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Show report: SIGGRAPH 95

VRML wins bulk of graphic attention, but Java BOF draws crowd.

By Rawn Shah

September  1995
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At SIGGRAPH 95 in Los Angeles August 6 through 11, dozens of companies announced products related to the Virtual Reality Modeling Language (VRML), one of the next-generation World Wide Web technologies. VRML promises to transform the Web into a three-dimensional environment.

However, in an interview with SunWorld Online, Tony Parisi, president of InterVista Software Inc. and one of the two key initiators and developers of the VRML standard, said most of these announcements were for vaporware. The ink on the VRML specification is barely dry and, although complete, has not had much of a test period yet. Any announcements of such products are probably premature, Parisi said.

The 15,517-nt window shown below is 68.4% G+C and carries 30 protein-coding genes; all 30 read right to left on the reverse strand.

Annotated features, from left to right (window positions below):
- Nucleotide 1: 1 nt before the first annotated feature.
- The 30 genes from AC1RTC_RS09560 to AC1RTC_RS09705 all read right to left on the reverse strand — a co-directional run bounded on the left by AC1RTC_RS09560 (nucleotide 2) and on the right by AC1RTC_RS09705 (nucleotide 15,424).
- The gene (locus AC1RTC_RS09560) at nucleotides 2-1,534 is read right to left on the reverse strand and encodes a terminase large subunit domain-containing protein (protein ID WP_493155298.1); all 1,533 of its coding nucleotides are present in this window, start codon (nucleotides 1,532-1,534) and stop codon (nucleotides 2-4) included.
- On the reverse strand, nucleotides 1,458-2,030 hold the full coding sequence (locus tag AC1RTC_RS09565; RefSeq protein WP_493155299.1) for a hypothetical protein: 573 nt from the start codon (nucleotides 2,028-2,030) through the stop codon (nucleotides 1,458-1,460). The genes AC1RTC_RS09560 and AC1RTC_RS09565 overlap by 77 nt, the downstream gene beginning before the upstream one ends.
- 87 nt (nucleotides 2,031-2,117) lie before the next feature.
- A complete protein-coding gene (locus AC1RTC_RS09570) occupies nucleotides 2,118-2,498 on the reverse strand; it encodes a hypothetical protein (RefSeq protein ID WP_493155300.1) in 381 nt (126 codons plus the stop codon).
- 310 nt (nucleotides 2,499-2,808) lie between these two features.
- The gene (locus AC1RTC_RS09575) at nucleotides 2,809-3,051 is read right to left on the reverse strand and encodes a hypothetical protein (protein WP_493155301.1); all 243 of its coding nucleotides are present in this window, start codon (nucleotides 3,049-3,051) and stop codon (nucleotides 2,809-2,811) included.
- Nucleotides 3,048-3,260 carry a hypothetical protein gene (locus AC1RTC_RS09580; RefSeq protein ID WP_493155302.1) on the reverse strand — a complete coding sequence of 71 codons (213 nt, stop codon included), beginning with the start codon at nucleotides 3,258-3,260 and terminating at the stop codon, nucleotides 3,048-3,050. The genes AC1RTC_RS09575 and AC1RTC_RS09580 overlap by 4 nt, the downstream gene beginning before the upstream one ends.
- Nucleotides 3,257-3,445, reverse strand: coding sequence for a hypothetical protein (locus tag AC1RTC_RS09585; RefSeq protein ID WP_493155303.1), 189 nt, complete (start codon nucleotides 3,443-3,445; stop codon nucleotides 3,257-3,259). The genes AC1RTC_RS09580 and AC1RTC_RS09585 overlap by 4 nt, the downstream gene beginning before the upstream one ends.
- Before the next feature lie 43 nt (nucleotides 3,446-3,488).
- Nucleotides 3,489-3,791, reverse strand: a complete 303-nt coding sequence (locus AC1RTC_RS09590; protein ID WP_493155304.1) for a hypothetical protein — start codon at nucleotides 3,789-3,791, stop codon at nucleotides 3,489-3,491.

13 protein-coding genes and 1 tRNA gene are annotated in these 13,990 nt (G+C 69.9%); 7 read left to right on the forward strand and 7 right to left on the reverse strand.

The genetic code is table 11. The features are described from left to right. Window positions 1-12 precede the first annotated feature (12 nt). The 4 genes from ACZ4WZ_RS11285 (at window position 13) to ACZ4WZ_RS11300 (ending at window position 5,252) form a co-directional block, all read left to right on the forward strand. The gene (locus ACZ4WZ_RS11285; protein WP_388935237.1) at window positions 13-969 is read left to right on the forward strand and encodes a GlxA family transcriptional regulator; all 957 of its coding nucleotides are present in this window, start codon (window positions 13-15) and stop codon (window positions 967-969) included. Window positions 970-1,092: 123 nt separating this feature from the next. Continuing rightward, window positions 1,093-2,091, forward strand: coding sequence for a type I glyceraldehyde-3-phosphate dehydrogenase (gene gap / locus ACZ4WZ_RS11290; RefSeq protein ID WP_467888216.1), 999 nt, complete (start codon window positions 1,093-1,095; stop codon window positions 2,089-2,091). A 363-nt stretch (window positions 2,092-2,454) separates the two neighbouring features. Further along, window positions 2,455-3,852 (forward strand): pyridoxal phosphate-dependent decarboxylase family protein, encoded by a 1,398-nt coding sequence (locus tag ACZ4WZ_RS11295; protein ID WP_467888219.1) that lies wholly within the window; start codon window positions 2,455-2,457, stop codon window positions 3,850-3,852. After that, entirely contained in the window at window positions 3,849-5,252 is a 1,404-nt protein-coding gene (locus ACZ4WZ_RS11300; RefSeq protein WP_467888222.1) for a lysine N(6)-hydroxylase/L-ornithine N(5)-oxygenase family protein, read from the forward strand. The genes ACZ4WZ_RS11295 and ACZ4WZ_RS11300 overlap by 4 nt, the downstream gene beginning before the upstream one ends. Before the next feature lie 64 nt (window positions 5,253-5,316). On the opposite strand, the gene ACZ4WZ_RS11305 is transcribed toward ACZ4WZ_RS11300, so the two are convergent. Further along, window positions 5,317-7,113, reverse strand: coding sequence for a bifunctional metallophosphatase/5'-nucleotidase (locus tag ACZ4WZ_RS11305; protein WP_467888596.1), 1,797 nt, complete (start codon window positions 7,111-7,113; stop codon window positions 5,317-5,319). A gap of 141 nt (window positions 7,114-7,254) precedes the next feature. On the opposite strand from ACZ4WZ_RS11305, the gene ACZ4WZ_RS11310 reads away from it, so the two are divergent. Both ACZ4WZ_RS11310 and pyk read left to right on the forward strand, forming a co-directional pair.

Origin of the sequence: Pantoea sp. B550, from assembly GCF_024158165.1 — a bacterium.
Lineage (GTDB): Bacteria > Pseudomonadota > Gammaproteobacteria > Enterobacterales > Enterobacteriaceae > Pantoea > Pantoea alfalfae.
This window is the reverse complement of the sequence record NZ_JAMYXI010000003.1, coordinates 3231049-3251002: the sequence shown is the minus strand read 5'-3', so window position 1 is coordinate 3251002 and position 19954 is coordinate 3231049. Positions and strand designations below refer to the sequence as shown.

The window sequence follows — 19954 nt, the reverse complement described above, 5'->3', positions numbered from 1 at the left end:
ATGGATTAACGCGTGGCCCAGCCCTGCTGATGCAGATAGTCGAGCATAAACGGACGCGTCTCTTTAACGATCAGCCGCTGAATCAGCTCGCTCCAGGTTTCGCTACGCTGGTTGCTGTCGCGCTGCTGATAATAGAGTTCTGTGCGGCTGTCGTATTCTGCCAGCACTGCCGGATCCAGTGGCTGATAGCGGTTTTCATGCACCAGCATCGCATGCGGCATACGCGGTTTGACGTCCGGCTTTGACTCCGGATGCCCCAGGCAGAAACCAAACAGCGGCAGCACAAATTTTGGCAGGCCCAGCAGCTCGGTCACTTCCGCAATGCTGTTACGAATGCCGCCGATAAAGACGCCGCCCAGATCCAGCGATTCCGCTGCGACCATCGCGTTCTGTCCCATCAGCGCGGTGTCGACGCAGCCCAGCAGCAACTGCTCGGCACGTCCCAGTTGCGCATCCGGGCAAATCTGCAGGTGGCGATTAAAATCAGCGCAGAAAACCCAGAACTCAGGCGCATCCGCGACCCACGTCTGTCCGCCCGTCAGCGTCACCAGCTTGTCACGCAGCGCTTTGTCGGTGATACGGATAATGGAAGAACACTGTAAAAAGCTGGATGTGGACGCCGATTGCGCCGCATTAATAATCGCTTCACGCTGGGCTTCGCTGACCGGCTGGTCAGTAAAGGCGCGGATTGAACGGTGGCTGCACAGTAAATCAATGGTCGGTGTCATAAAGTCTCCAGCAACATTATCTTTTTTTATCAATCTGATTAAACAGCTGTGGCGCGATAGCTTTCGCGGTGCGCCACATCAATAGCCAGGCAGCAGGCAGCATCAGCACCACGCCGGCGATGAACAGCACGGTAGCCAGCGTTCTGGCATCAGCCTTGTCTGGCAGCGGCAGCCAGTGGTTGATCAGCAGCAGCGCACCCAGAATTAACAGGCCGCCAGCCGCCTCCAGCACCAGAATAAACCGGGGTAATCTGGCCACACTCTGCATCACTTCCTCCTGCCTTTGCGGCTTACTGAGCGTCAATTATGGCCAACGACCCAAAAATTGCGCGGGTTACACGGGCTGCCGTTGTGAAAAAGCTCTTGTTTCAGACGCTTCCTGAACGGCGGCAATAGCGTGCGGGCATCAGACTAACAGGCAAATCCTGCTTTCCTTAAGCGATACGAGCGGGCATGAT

InterVista Software recently released an alpha version of WorldView, its 3D Web navigator for Windows. Meanwhile, both Parisi and Sun Microsystems noted that they are pursuing the implementation of Java technology together with VRML.

In a separate interview, Brian Behlendorf, Chief Technology Officer at Organic Online (a developer of Web sites for such companies as Macromedia, Volvo, Saturn, and Advertising Age Magazine), said Java provides an interesting new area of technology, but it's sometimes overshadowed by visual effects such as animation and VR, which are more visibly associated with advanced Web technology. Behlendorf believes that Java and HotJava offer possibilities that have not been anticipated yet.